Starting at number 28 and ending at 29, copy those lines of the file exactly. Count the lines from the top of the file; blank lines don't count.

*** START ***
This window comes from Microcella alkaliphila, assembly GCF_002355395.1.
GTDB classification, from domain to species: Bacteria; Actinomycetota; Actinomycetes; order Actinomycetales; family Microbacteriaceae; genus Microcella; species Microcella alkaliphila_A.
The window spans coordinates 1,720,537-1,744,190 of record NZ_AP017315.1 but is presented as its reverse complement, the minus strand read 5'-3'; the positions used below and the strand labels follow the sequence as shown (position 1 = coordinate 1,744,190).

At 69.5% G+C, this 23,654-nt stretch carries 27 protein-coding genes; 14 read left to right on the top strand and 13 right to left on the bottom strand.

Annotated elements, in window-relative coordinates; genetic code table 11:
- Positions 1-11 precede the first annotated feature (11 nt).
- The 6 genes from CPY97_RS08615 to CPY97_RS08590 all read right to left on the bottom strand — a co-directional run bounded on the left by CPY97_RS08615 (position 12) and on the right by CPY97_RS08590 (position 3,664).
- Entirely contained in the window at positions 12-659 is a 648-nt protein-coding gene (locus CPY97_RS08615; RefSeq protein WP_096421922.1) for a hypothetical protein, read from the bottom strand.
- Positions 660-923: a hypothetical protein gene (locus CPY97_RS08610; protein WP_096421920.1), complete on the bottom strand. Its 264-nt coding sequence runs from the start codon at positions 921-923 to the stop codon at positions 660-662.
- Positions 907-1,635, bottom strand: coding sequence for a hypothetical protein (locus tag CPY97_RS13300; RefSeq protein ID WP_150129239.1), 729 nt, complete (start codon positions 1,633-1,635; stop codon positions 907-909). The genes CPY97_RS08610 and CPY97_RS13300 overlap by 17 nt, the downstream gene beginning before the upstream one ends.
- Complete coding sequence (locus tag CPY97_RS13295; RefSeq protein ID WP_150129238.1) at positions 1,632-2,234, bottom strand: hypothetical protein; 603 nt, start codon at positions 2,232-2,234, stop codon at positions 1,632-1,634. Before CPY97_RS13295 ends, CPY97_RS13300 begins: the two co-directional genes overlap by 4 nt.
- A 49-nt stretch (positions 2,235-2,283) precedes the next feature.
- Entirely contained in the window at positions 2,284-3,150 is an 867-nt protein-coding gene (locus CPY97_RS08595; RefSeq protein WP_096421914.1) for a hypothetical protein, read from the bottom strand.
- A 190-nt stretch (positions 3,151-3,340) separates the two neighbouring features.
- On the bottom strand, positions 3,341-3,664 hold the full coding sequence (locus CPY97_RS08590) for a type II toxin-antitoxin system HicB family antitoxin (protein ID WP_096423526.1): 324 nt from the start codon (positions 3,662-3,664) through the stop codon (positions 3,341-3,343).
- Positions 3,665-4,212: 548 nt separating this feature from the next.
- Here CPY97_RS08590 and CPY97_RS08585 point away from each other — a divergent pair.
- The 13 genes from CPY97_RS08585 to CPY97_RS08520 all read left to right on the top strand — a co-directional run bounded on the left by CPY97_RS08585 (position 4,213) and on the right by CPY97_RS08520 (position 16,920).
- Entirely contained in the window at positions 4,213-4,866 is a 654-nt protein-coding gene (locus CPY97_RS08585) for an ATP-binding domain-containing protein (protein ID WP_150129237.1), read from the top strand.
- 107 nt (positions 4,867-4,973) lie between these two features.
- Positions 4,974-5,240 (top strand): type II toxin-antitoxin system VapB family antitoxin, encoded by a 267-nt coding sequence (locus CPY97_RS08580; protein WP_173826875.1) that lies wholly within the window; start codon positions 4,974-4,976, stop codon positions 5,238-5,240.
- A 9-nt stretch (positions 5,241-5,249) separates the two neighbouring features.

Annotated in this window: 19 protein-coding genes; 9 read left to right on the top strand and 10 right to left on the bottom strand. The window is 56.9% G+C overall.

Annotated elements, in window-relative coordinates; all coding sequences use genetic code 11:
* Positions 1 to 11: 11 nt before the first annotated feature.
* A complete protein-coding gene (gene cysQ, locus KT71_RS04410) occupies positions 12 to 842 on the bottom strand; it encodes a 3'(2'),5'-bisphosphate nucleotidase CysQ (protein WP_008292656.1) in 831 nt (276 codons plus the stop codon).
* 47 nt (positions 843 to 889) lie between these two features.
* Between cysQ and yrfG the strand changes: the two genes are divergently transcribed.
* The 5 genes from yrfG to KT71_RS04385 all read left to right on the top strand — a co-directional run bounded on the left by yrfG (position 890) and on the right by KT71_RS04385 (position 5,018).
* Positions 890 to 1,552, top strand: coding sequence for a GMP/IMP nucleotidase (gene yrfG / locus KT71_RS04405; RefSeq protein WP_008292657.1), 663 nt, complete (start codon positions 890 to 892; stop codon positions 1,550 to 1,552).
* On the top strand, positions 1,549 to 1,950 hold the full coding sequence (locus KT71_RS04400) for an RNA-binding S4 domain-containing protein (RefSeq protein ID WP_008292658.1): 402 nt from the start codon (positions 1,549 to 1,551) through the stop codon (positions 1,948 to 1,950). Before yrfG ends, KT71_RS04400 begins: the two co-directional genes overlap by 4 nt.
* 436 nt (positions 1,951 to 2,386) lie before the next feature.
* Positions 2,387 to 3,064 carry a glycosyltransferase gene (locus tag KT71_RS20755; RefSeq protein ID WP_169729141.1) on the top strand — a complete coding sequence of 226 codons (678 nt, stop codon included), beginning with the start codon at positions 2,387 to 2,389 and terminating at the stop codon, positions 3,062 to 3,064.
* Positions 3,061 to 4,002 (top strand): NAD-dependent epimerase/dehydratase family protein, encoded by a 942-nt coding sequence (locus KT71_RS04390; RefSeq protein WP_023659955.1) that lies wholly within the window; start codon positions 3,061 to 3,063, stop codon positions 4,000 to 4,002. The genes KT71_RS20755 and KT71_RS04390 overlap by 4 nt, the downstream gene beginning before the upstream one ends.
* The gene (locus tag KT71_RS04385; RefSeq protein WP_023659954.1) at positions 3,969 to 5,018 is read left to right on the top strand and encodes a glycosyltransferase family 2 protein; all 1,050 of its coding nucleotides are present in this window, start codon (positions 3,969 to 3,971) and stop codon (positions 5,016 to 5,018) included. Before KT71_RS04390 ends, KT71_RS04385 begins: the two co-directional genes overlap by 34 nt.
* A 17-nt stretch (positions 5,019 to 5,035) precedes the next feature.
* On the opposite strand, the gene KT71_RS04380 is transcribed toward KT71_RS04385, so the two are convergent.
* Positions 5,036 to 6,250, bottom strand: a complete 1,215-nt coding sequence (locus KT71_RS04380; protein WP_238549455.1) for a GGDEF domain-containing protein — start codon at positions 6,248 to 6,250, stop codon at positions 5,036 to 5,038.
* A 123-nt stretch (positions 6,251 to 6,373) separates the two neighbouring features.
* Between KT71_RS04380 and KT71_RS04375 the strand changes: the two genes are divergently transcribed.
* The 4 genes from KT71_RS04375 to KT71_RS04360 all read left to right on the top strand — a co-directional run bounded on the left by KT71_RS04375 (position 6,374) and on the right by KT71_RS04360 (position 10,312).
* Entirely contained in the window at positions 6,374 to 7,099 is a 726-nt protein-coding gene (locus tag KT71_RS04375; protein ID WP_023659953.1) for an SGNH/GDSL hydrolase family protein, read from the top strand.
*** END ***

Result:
* Between cysQ and yrfG the strand changes: the two genes are divergently transcribed.
* The 5 genes from yrfG to KT71_RS04385 all read left to right on the top strand — a co-directional run bounded on the left by yrfG (position 890) and on the right by KT71_RS04385 (position 5,018).